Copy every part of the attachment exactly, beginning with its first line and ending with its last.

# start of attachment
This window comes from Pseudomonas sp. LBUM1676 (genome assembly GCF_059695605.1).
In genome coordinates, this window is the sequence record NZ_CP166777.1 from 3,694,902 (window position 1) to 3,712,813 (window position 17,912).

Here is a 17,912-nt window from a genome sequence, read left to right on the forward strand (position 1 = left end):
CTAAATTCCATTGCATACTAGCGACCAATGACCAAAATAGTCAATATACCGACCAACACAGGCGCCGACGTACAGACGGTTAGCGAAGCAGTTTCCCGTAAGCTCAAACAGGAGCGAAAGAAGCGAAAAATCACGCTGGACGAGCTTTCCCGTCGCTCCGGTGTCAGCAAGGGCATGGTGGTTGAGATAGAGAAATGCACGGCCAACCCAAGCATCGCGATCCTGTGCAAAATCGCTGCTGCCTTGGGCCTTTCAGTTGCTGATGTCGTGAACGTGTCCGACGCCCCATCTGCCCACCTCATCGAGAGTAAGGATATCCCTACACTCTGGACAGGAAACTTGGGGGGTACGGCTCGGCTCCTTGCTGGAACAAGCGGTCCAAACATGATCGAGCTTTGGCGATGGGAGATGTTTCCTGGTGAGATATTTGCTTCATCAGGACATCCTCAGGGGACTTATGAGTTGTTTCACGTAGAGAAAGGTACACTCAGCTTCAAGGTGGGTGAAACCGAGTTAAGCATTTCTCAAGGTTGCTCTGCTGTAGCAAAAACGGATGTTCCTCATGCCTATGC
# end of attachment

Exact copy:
This window comes from Pseudomonas sp. LBUM1676 (genome assembly GCF_059695605.1).
In genome coordinates, this window is the sequence record NZ_CP166777.1 from 3,694,902 (window position 1) to 3,712,813 (window position 17,912).

Here is a 17,912-nt window from a genome sequence, read left to right on the forward strand (position 1 = left end):
CTAAATTCCATTGCATACTAGCGACCAATGACCAAAATAGTCAATATACCGACCAACACAGGCGCCGACGTACAGACGGTTAGCGAAGCAGTTTCCCGTAAGCTCAAACAGGAGCGAAAGAAGCGAAAAATCACGCTGGACGAGCTTTCCCGTCGCTCCGGTGTCAGCAAGGGCATGGTGGTTGAGATAGAGAAATGCACGGCCAACCCAAGCATCGCGATCCTGTGCAAAATCGCTGCTGCCTTGGGCCTTTCAGTTGCTGATGTCGTGAACGTGTCCGACGCCCCATCTGCCCACCTCATCGAGAGTAAGGATATCCCTACACTCTGGACAGGAAACTTGGGGGGTACGGCTCGGCTCCTTGCTGGAACAAGCGGTCCAAACATGATCGAGCTTTGGCGATGGGAGATGTTTCCTGGTGAGATATTTGCTTCATCAGGACATCCTCAGGGGACTTATGAGTTGTTTCACGTAGAGAAAGGTACACTCAGCTTCAAGGTGGGTGAAACCGAGTTAAGCATTTCTCAAGGTTGCTCTGCTGTAGCAAAAACGGATGTTCCTCATGCCTATGC